Below, students reflected on what they valued most about their experience with this fall's production of 26 Pebbles:

"I was an actor in performances from 3rd through 8th Grade, but was a part of tech crew in my freshman and sophomore years. When Mr. Cahill told us about 26 Pebbles, though, I knew I had to audition. Even though being an actor meant I didn't get to go to the weekly tech crew calls, I was super excited to go back to acting and be a part of something so special. I made a ton of new friends and bonded with a new group of people that I probably would have never talked to...I think the challenge in this show was that all of us were repeating real people's words and we had to make sure that we told the story the right way and paid justice to them. The Saturday of the show was the hardest day for me, because the audience was in a very sober mood and it transferred onto the actors. I had to try hard not to cry on stage, as I saw so many audience members crying and my character, Starr, is supposed to be a happy character who lightens the mood. We got through it, though, and it was an amazing experience to educate the community and pay my respects to the people who were affected by the Sandy Hook tragedy." — Hope Jerris '21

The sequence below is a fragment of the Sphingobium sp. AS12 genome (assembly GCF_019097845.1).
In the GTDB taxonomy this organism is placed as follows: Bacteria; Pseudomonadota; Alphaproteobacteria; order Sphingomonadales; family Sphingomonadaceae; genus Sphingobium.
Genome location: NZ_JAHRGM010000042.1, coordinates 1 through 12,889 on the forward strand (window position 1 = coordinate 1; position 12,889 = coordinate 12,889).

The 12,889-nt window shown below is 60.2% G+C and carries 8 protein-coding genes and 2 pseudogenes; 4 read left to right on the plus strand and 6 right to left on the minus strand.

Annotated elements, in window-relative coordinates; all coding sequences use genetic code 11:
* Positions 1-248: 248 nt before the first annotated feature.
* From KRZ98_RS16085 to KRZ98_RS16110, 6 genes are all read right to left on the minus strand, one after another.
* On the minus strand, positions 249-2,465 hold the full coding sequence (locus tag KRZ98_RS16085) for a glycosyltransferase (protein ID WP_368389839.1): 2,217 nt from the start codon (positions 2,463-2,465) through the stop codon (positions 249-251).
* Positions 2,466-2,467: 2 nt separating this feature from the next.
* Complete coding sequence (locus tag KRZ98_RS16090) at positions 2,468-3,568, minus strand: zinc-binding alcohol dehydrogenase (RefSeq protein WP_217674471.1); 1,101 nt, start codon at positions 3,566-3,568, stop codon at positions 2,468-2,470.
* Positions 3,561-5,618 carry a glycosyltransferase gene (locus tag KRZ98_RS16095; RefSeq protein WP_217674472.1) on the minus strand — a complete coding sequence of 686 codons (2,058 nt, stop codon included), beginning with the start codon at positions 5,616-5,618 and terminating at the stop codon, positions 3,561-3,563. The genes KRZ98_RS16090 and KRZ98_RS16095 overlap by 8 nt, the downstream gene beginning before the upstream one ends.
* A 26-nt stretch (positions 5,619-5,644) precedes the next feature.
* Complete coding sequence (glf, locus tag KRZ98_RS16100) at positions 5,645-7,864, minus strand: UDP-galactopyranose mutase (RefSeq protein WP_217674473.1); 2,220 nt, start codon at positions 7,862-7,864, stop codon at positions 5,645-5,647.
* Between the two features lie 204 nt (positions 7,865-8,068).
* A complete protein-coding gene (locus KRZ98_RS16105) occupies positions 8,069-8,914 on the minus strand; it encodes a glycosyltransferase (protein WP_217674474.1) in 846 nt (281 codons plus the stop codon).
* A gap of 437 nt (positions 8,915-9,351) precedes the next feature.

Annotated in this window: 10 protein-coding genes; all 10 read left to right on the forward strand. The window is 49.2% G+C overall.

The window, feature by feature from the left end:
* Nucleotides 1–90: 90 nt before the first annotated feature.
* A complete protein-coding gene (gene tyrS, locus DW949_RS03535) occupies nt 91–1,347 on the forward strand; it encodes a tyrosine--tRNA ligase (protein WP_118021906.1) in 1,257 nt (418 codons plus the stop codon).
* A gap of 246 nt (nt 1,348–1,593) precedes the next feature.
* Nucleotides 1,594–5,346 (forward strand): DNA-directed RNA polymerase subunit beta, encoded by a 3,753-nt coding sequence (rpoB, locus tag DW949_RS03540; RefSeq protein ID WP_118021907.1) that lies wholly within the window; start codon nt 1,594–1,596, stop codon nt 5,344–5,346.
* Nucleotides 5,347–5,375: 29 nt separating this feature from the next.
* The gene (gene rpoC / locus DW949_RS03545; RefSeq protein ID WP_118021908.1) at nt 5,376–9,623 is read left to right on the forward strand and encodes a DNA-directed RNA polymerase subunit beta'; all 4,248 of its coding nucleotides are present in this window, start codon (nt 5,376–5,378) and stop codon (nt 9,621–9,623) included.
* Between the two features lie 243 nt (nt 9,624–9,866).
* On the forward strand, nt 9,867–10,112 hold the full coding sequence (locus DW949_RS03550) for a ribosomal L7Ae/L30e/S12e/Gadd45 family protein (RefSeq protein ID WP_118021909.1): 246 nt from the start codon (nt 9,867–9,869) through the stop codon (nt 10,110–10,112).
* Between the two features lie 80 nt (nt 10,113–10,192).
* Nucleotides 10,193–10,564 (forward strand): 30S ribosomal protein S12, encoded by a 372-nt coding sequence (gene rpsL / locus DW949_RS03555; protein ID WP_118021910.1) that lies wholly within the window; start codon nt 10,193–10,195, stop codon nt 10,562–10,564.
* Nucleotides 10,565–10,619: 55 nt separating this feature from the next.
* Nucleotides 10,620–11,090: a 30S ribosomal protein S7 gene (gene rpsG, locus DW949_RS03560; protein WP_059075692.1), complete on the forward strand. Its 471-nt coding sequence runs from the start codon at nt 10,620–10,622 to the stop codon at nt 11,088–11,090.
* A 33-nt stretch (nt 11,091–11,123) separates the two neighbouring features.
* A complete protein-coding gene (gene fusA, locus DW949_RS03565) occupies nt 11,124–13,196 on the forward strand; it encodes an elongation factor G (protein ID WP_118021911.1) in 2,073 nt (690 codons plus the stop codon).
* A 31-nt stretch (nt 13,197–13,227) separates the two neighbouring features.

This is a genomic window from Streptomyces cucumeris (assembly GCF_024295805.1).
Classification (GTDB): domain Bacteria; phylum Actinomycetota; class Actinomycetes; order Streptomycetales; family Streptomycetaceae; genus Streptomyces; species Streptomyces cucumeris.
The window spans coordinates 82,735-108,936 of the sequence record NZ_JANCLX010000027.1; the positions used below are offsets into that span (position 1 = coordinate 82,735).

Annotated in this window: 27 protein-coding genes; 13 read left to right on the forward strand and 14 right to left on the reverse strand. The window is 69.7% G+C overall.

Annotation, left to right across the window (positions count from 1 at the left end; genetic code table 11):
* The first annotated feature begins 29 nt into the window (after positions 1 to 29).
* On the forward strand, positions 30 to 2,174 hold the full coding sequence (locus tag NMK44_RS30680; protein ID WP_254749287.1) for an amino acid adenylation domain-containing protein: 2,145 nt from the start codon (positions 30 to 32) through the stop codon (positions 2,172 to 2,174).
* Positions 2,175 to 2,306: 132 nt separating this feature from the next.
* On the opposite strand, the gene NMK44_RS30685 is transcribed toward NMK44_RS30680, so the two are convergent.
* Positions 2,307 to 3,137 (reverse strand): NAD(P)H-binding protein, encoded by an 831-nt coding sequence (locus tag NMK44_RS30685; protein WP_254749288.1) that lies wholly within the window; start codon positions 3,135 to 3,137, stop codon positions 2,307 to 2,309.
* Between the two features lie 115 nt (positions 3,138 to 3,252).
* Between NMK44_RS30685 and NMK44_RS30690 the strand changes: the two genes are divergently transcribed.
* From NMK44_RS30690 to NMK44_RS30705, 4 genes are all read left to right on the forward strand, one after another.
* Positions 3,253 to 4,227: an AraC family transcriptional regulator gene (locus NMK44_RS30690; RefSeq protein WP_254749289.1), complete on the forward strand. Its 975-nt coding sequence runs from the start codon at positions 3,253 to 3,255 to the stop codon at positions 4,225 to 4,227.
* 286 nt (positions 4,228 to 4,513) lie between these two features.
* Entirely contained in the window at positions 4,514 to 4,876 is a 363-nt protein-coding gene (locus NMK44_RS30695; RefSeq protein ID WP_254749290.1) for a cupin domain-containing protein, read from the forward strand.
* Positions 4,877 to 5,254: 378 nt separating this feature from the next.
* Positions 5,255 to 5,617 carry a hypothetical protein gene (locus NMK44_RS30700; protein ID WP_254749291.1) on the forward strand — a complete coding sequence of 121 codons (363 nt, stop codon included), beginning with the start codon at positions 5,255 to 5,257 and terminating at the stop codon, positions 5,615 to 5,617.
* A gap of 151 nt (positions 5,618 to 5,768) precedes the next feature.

"For me personally, the most intriguing part of the process was carrying out the voice of each of my characters. This was a fragile and difficult part of the process because the script is a series of interviews. Another very powerful aspect of this play that I enjoyed was our communication with the audience. We created a community on stage, but we were telling our stories to the audience, extending that community message to everyone. In the end, 26 Pebbles was my most memorable theatre experience so far and I know the cast can't wait to show our work at the Edinburgh Fringe Festival!" — Alex Darenkov '21

"For me, I think that it is incredibly important that people everywhere see this show or others like it because this isn't just a story. This is a memory. These events actually happened to people, and for them, they couldn't end it and just take a bow, because this was and is their lives. School shootings do happen...It's important that people realize that this is our reality. It isn't just in theater, or movies, or TV shows. This is real." — Yael Tuckman '22

"This particular show was difficult to get through at times, as it is unlike anything I've ever done before and the subject matter is something not many people like to talk about. However, this show addresses the issues that should be discussed and solved. These characters were all real people who lived through this horrific event, and I can't even imagine all of the things they must have gone through and experienced. I love the message of community that 26 Pebbles demonstrates, and I appreciate the wake-up call it imposes...The voices of school students must be heard surrounding gun control and violence, and this show has given us a chance to do so. I am forever grateful for being a part of this play, and am happy that it resonated with so many people." — Laurel Masciantonio '23